As animal influenza continues to cause concern across the world, OFFLU has shared a 2022 report to showcase its “commitment to collaboration and information exchange”. OFFLU is a collaboration between the US Food and Agriculture Organisation (FAO) and the World Organisation for animal Health (WOAH). The report details the activities carried out against avian influenza (AI), swine influenza (SI), and equine influenza (EI). Central to its message is the importance of sharing scientific data.  

International collaboration is key 

A statement by WOAH emphasises that the three influenzas of concern must be addressed while animal and human populations are safeguarded against the risks they pose. OFFLU aims to “promptly” identify and analyse strains of these viruses through a “proactive approach”. This is intended to improve management of risks to human health, contributing to the “promotion of global food security, animal health and welfare, and various other community benefits”.  

WOAH states that “sharing critical data with the scientific community and policymakers” was a critical effort during 2022 in response to a global surge in avian influenza outbreaks. Working across sectors is particularly important, with OFFLU bringing a “better understanding” of the situation and solutions.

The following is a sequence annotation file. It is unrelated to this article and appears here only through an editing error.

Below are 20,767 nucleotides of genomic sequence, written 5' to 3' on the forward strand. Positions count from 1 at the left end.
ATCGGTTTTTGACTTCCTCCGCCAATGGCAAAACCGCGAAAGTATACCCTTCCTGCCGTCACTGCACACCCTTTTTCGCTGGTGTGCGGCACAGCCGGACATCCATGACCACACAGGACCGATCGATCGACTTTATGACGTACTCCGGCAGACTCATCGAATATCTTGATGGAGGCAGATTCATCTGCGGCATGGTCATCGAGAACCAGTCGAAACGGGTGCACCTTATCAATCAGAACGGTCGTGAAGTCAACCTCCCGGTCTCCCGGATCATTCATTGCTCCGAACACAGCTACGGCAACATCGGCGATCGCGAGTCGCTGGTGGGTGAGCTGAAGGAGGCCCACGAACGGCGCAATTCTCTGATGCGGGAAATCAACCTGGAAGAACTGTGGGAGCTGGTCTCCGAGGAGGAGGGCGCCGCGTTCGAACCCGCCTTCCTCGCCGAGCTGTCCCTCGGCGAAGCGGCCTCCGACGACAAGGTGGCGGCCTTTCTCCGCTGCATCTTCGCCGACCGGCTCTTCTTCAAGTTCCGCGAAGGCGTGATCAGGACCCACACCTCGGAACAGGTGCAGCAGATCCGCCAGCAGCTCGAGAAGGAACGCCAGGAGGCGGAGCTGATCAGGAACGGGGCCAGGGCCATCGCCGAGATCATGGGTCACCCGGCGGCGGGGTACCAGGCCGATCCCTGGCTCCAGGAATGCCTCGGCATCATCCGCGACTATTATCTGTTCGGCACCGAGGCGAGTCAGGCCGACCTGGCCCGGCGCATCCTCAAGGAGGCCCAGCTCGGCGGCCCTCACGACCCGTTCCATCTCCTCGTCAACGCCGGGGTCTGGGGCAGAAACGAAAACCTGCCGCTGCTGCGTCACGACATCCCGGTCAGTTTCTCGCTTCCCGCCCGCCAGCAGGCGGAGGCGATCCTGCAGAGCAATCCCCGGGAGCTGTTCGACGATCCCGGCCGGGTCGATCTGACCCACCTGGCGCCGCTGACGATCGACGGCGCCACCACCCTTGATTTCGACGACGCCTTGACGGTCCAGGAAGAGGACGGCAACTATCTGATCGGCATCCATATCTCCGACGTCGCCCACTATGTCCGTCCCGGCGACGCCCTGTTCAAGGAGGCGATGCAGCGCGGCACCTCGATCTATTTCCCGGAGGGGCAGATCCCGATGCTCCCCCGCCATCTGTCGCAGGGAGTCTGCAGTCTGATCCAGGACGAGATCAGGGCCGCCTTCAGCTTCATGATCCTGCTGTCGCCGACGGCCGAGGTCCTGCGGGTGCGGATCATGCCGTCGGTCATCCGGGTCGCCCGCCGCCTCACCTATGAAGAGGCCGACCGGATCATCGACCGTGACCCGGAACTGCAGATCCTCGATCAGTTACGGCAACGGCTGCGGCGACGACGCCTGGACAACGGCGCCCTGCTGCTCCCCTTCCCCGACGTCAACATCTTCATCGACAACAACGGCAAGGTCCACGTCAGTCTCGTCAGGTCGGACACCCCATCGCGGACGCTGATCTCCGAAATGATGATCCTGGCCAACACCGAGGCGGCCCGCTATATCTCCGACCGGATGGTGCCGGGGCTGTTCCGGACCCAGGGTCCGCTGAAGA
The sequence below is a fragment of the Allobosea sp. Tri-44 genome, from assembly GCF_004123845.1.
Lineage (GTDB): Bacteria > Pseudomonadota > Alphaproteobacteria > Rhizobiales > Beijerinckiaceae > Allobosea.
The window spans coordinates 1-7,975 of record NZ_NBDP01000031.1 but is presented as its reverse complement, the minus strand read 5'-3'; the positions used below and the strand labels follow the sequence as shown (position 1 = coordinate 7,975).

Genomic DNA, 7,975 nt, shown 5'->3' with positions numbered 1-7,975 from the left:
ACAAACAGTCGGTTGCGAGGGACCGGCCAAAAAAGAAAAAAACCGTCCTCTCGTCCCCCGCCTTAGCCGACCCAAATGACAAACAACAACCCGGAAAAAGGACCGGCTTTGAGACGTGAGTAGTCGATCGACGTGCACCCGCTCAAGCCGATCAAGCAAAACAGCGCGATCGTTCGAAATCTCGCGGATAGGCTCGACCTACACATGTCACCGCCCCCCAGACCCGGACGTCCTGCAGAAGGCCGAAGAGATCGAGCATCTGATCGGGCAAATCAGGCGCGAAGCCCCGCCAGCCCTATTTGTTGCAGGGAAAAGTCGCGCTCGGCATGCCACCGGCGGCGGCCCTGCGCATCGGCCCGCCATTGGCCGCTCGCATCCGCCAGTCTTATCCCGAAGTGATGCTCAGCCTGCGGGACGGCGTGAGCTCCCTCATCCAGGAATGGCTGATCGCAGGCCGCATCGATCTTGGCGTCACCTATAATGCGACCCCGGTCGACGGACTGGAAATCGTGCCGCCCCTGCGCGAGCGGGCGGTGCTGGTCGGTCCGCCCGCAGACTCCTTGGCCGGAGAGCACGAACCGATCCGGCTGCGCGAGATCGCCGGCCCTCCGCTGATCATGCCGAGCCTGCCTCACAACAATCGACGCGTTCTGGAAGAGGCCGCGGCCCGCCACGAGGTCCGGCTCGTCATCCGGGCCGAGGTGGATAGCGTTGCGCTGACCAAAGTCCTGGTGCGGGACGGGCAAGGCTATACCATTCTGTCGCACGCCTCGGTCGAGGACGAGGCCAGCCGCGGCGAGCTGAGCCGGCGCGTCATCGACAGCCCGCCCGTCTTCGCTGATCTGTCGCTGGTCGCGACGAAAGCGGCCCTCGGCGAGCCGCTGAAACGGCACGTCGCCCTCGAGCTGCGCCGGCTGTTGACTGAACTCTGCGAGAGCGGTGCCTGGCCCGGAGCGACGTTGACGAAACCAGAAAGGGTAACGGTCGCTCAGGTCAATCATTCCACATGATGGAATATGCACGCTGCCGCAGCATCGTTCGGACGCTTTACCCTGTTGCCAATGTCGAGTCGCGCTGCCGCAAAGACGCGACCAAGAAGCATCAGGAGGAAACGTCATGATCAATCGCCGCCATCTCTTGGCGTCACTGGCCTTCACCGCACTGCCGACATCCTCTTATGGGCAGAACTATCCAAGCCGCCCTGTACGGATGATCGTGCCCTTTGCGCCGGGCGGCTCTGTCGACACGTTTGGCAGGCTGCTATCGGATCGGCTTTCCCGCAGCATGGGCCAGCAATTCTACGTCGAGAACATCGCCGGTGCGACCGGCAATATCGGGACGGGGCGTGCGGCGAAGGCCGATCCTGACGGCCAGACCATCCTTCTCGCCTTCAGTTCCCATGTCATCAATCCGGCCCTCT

Pandemic preparedness 

OFFLU contributed to the WHO Vaccine Composition Meeting (VCM) for avian and swine influenza with WOAH and FAO Reference Centres, research programmes, and national veterinary laboratories. Through genetic, antigenic, and epidemiological data the network was able to support the development of human candidate vaccine viruses for pre-pandemic preparedness. Anticipating a zoonotic shift with pandemic potential requires preparation for appropriate vaccines. Therefore, over 1,500 avian influenza virus sequences and 534 influenza virus sequences from various regions worldwide.  


OFFLU also conducted proficiency testing rounds to “promote international harmonisation of diagnostic capabilities among laboratories” with a focus on assessing ability to detect and characterise widely circulating influenza viruses.   

With cases of H5N1 avian influenza increasing in mammalian species like mink, monitoring and tracking activities were also carried out. Once again, data sharing and collaboration with local public health counterparts enhanced “collective knowledge”. 

To read the OFFLU report from 2022, click here. Don’t forget to subscribe to our newsletter for more like this.